What Hath God Wrought: The Transformation of America, 1815–1848 (Oxford History of the United States)
Daniel Walker Howe
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The Oxford History of the United States is by far the most respected multi-volume history of our nation. In this Pulitzer prize-winning, critically acclaimed addition to the series, historian Daniel Walker Howe illuminates the period from the battle of New Orleans to the end of the Mexican-American War, an era when the United States expanded to the Pacific and won control over the richest part of the North American continent.
A panoramic narrative, What Hath God Wrought portrays revolutionary improvements in transportation and communications that accelerated the extension of the American empire. Railroads, canals, newspapers, and the telegraph dramatically lowered travel times and spurred the spread of information. These innovations prompted the emergence of mass political parties and stimulated America's economic development from an overwhelmingly rural country to a diversified economy in which commerce and industry took their place alongside agriculture. In his story, the author weaves together political and military events with social, economic, and cultural history. Howe examines the rise of Andrew Jackson and his Democratic party, but contends that John Quincy Adams and other Whigs—advocates of public education and economic integration, defenders of the rights of Indians, women, and African-Americans—were the true prophets of America's future. In addition, Howe reveals the power of religion to shape many aspects of American life during this period, including slavery and antislavery, women's rights and other reform movements, politics, education, and literature. Howe's story of American expansion culminates in the bitterly controversial but brilliantly executed war waged against Mexico to gain California and Texas for the United States.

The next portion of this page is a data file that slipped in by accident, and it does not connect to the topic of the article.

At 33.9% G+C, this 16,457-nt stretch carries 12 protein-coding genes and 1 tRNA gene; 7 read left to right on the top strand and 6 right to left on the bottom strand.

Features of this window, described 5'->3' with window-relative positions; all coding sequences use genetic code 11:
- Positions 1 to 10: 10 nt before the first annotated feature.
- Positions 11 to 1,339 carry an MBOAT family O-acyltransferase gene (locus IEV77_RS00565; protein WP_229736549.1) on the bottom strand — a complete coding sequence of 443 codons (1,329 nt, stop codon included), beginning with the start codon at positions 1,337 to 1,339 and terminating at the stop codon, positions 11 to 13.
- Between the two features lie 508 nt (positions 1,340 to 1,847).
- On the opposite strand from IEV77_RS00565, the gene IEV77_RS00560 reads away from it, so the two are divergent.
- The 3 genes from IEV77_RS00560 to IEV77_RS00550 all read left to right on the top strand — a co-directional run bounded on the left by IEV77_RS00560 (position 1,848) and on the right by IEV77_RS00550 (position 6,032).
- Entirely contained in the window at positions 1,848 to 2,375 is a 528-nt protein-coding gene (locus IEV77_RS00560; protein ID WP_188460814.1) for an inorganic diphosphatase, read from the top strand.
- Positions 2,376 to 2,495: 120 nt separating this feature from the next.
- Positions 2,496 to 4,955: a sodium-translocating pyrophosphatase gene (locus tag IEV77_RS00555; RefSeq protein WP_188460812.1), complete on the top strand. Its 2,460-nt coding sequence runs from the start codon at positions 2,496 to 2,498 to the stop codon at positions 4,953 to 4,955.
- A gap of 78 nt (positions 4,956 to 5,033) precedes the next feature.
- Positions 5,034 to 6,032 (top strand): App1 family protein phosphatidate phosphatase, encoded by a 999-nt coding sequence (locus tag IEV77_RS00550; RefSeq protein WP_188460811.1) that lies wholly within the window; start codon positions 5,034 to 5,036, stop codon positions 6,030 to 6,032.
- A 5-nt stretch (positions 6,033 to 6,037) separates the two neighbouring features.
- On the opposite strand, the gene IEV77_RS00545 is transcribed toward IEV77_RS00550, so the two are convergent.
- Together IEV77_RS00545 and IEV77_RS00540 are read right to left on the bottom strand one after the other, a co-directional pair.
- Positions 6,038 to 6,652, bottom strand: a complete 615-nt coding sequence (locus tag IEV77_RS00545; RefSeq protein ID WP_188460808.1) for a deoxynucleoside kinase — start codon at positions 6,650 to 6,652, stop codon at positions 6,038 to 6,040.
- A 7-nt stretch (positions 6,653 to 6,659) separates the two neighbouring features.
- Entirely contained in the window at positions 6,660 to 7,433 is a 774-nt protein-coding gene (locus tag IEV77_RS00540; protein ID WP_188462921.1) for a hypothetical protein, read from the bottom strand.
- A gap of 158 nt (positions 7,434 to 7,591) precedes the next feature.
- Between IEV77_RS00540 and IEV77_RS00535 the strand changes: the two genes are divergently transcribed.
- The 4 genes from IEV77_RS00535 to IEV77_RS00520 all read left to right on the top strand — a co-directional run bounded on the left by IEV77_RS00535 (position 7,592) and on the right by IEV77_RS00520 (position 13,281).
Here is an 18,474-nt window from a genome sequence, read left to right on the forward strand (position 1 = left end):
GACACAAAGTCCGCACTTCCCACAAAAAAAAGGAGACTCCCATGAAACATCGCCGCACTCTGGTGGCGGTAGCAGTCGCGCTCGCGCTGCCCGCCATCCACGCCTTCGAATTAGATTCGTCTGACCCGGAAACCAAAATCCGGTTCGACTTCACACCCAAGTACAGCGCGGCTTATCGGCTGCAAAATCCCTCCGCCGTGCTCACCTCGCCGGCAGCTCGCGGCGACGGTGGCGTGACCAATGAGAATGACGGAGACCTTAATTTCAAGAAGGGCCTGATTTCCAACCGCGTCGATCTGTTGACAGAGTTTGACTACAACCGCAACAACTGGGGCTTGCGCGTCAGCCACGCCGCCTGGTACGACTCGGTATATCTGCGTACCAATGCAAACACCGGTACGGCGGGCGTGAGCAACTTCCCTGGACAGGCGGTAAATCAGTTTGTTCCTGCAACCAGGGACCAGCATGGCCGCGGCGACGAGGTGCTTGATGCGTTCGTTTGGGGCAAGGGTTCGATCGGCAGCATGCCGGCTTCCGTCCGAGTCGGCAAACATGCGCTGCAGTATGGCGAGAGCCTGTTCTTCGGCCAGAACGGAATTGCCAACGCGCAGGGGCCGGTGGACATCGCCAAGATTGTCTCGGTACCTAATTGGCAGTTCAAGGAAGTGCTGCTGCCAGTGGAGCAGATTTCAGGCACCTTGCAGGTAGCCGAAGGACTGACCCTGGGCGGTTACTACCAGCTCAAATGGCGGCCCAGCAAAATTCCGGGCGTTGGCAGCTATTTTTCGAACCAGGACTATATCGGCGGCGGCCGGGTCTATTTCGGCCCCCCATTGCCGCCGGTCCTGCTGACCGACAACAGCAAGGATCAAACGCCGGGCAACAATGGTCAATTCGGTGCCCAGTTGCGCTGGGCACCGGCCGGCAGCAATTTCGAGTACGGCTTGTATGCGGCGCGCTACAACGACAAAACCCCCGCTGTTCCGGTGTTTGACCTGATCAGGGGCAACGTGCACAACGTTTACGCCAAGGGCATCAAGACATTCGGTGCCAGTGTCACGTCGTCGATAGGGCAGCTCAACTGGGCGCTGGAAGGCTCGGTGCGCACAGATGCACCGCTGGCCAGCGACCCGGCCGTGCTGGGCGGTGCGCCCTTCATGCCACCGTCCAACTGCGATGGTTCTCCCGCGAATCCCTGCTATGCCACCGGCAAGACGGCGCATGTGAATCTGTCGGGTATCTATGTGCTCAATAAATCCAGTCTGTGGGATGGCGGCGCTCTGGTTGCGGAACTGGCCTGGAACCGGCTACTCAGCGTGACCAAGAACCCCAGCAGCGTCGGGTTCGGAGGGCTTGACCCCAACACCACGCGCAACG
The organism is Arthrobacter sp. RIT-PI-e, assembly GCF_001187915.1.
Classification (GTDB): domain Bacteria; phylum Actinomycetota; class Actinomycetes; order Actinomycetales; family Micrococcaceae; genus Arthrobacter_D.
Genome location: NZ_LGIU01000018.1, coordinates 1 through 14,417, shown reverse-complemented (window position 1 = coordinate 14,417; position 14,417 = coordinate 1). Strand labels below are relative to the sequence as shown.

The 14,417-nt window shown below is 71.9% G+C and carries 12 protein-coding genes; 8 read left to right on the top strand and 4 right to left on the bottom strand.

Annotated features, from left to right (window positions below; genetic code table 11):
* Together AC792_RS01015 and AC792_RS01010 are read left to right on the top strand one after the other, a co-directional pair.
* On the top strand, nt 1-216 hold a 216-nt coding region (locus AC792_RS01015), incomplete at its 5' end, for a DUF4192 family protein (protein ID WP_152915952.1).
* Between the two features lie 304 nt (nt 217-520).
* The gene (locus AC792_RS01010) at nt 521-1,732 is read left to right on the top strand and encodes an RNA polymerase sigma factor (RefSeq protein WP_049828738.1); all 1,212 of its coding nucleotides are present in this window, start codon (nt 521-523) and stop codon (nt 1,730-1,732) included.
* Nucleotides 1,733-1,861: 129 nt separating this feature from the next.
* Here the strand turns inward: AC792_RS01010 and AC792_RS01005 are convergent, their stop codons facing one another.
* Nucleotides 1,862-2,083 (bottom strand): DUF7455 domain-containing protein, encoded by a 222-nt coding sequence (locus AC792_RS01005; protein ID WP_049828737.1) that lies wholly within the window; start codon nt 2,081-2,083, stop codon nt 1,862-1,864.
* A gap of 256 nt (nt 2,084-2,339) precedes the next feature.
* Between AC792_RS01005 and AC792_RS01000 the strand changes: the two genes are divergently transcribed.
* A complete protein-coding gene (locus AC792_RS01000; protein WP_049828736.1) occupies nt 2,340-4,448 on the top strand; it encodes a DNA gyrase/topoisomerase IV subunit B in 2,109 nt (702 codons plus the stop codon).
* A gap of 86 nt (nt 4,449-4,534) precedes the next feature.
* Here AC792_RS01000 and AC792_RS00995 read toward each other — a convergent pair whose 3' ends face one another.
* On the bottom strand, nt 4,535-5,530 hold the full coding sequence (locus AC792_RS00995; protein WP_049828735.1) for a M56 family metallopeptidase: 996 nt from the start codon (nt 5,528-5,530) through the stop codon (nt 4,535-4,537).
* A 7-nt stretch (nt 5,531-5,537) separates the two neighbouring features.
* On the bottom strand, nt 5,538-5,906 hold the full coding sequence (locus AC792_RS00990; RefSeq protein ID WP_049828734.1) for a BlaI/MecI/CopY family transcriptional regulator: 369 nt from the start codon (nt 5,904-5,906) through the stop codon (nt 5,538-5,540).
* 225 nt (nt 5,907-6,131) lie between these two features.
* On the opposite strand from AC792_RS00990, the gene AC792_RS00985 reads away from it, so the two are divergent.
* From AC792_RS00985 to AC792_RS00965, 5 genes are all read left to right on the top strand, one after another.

Winner of the New-York Historical Society American History Book Prize
Finalist, 2007 National Book Critics Circle Award for Nonfiction
interpret it. The sovereignty of these parties was indivisible and could not be shared. The federal government could perform functions of sovereignty, but only acting as an agent of the states. When the federal authority abused its trust, a state could “interpose” its sovereignty and arrest the enforcement of the offending law. What happened if, in the end, the Constitution was amended to give the federal government the power the aggrieved state had challenged? By the logic of Calhoun’s position,
accompanied and followed by gradual changes in the nature of private corporations facilitating their use to mobilize capital. Corporations could be either civic (such as municipalities with rights to self-government conferred by their state), philanthropic (such as universities), or for business purposes. Defined as a “legal person,” a corporation could own property, make contracts, borrow money, and file suit in court. The principle of limited liability for the stockholders of a business
Elizabeth Cady Stanton (1980) and Elisabeth Griffith, In Her Own Right (1984). Ann Gordon has edited Selected Papers of Elizabeth Cady Stanton and Susan B. Anthony (1997). For the larger picture, see Ellen DuBois, Woman Suffrage and Women’s Rights (1998). The international dimension of the women’s rights movement is emphasized in Margaret McFadden, Golden Cables of Sympathy: Transatlantic Sources of Nineteenth-Century Feminism (1999) and Bonnie Anderson, Joyous Greetings: The First International
intervene in European wars or “internal concerns.” (4) In Adams’s version of the doctrine, the United States also forbade Spain to transfer any of its New World possessions to any other European power. This “no-transfer principle,” as it has been called, was not included in the president’s speech, but it has been treated by U.S. policymakers as being of equal importance with the other components of the doctrine.61 In terms of international power politics, the Monroe Doctrine represented the
Baptist background; Campbell, from a Scottish Presbyterian one. Since doctrinal disputes had led to such bigotry and cruelty over the centuries, these leaders reached the conclusion that all theological and creedal formulations must be wrong; Christians should confine themselves to the language of the New Testament and affirm or deny no religious doctrines beyond that. They hoped by this means to transcend and indeed eliminate denominationalism altogether. For this reason, they rejected